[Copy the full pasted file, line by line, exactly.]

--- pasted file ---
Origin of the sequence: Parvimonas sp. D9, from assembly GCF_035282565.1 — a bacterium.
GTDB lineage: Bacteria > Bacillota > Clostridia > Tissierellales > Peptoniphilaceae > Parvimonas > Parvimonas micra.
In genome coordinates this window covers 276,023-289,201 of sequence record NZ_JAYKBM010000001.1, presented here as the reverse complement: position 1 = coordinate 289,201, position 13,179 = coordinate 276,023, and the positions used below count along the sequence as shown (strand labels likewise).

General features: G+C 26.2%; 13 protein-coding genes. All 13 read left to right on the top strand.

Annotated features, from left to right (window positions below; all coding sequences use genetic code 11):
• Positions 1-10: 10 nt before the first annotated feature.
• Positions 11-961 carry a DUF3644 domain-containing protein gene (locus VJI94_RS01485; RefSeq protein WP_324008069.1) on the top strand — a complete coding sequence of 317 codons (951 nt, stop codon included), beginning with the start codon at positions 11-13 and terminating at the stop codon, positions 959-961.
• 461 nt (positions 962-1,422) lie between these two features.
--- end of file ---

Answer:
Origin of the sequence: Parvimonas sp. D9, from assembly GCF_035282565.1 — a bacterium.
GTDB lineage: Bacteria > Bacillota > Clostridia > Tissierellales > Peptoniphilaceae > Parvimonas > Parvimonas micra.
In genome coordinates this window covers 276,023-289,201 of sequence record NZ_JAYKBM010000001.1, presented here as the reverse complement: position 1 = coordinate 289,201, position 13,179 = coordinate 276,023, and the positions used below count along the sequence as shown (strand labels likewise).

General features: G+C 26.2%; 13 protein-coding genes. All 13 read left to right on the top strand.

Annotated features, from left to right (window positions below; all coding sequences use genetic code 11):
• Positions 1-10: 10 nt before the first annotated feature.
• Positions 11-961 carry a DUF3644 domain-containing protein gene (locus VJI94_RS01485; RefSeq protein WP_324008069.1) on the top strand — a complete coding sequence of 317 codons (951 nt, stop codon included), beginning with the start codon at positions 11-13 and terminating at the stop codon, positions 959-961.
• 461 nt (positions 962-1,422) lie between these two features.